The rising tide of opioid use and abuse: the role of the anesthesiologist.

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2018-01

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Abstract

Opioid use has risen dramatically in the past three decades. In the USA, opioid overdose has become a leading cause of unintentional death, surpassing motor vehicle accidents. A patient's first exposure to opioids may be during the perioperative period, a time where anesthesiologists have a significant role in pain management. Almost all patients in the USA receive opioids during a surgical encounter. Opioids have many undesirable side effects, including potential for misuse, or opioid use disorder. Anesthesiologists and surgeons employ several methods to decrease unnecessary opioid use, opioid-related adverse events, and side effects in the perioperative period. Multimodal analgesia, enhanced recovery pathways, and regional anesthesia are key tools as we work towards optimal opioid stewardship and the ideal of effective analgesia without undesirable sequelae.

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Published Version (Please cite this version)

10.1186/s13741-018-0097-4

Publication Info

Koepke, Elena J, Erin L Manning, Timothy E Miller, Arun Ganesh, David GA Williams and Michael W Manning (2018). The rising tide of opioid use and abuse: the role of the anesthesiologist. Perioperative medicine (London, England), 7. p. 16. 10.1186/s13741-018-0097-4 Retrieved from https://hdl.handle.net/10161/17249.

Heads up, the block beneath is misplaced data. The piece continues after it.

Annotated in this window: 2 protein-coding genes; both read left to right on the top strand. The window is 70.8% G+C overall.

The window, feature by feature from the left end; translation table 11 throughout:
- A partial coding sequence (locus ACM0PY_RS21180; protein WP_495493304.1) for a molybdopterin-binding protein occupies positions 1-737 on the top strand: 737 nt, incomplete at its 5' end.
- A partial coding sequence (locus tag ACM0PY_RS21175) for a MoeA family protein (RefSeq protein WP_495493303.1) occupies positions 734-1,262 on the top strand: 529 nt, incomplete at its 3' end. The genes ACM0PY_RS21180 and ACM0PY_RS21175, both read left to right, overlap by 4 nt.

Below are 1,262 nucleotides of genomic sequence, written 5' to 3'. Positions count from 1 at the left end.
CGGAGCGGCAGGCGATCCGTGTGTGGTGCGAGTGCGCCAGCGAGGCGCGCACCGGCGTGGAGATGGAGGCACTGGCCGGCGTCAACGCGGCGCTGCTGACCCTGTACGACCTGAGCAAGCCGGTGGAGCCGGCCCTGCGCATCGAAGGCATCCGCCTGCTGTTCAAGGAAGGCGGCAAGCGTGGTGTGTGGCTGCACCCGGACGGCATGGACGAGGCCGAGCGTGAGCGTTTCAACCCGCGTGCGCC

This is constructed from limited available data and may be imprecise. To cite this article, please review & use the official citation provided by the journal.

Scholars@Duke

Miller

Timothy Ellis Miller

Professor of Anesthesiology

Clinical and research interests are Enhanced Recovery and Perioperative Medicine; with particular interests in fluid management, and perioperative optimization of the high-risk non-cardiac surgery patient.

Ganesh

Arun Ganesh

Assistant Professor of Anesthesiology

I am an anesthesiologist and pain medicine specialist. My research focuses on use of sympathetic nerve blocks for treatment of cardiac conditions.  We study the efficacy of stellate ganglion blocks for treatment of refractory ventricular arrhythmias, and splanchnic nerve blocks for treatment of acute and chronic heart failure.  Outside of work I enjoy playing tennis, drums, and spending time with my wife and two sons. 

Manning

Michael Wayne Manning

Associate Professor of Anesthesiology

Dr. Michael W. Manning, MD, Ph.D., is an Associate Professor at Duke University Medical Center, within the Divisions of Cardiothoracic and General, Vascular, and Transplant anesthesia. He serves as the director of Enhanced Recovery after Surgery programs and the director of research for the Perioperative Medicine Fellowship at Duke. His clinical practice focuses on high-risk cardiac surgery, Heart, Lung, and Liver transplantation.

Dr. Manning earned a Ph.D. in cardiovascular physiology from the University of Kentucky, where he studied the role of Angiotensin II-mediated inflammation in the development of abdominal aortic aneurysms. After graduate school, Dr. Manning remained at the University of Kentucky, earning his MD degree. He completed a year of general surgery residency before switching to anesthesia. Following residency, Dr. 
Manning continued his clinical training at Duke University with a one-year clinical fellowship in Adult Cardiothoracic Anesthesiology and a 2-year research fellowship. He joined the Duke faculty in 2014. 

His current research interests are ERAS centered, specifically in the role of opioid-free anesthesia and goal-directed fluid therapy in cardiac surgery on renal outcomes.


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